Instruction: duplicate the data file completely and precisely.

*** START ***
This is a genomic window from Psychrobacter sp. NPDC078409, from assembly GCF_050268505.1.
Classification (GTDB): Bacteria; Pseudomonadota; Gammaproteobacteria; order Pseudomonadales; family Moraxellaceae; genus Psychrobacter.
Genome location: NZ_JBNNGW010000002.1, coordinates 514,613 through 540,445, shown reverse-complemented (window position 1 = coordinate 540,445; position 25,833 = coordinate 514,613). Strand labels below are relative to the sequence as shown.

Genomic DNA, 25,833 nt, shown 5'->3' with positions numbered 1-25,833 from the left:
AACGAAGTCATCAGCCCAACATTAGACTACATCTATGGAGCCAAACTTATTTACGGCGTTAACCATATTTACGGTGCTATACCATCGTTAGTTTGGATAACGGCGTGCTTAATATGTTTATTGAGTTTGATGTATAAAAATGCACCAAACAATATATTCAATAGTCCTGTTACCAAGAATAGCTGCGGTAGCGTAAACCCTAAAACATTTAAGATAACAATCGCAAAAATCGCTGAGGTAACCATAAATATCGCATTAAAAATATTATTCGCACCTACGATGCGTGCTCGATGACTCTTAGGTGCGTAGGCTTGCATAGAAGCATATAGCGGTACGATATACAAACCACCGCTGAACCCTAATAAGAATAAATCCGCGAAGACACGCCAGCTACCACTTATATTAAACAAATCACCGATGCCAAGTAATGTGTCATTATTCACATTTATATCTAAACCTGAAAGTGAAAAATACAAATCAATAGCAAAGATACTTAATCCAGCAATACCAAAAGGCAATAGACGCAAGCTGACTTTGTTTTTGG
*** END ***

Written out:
This is a genomic window from Psychrobacter sp. NPDC078409, from assembly GCF_050268505.1.
Classification (GTDB): Bacteria; Pseudomonadota; Gammaproteobacteria; order Pseudomonadales; family Moraxellaceae; genus Psychrobacter.
Genome location: NZ_JBNNGW010000002.1, coordinates 514,613 through 540,445, shown reverse-complemented (window position 1 = coordinate 540,445; position 25,833 = coordinate 514,613). Strand labels below are relative to the sequence as shown.

Genomic DNA, 25,833 nt, shown 5'->3' with positions numbered 1-25,833 from the left:
AACGAAGTCATCAGCCCAACATTAGACTACATCTATGGAGCCAAACTTATTTACGGCGTTAACCATATTTACGGTGCTATACCATCGTTAGTTTGGATAACGGCGTGCTTAATATGTTTATTGAGTTTGATGTATAAAAATGCACCAAACAATATATTCAATAGTCCTGTTACCAAGAATAGCTGCGGTAGCGTAAACCCTAAAACATTTAAGATAACAATCGCAAAAATCGCTGAGGTAACCATAAATATCGCATTAAAAATATTATTCGCACCTACGATGCGTGCTCGATGACTCTTAGGTGCGTAGGCTTGCATAGAAGCATATAGCGGTACGATATACAAACCACCGCTGAACCCTAATAAGAATAAATCCGCGAAGACACGCCAGCTACCACTTATATTAAACAAATCACCGATGCCAAGTAATGTGTCATTATTCACATTTATATCTAAACCTGAAAGTGAAAAATACAAATCAATAGCAAAGATACTTAATCCAGCAATACCAAAAGGCAATAGACGCAAGCTGACTTTGTTTTTGG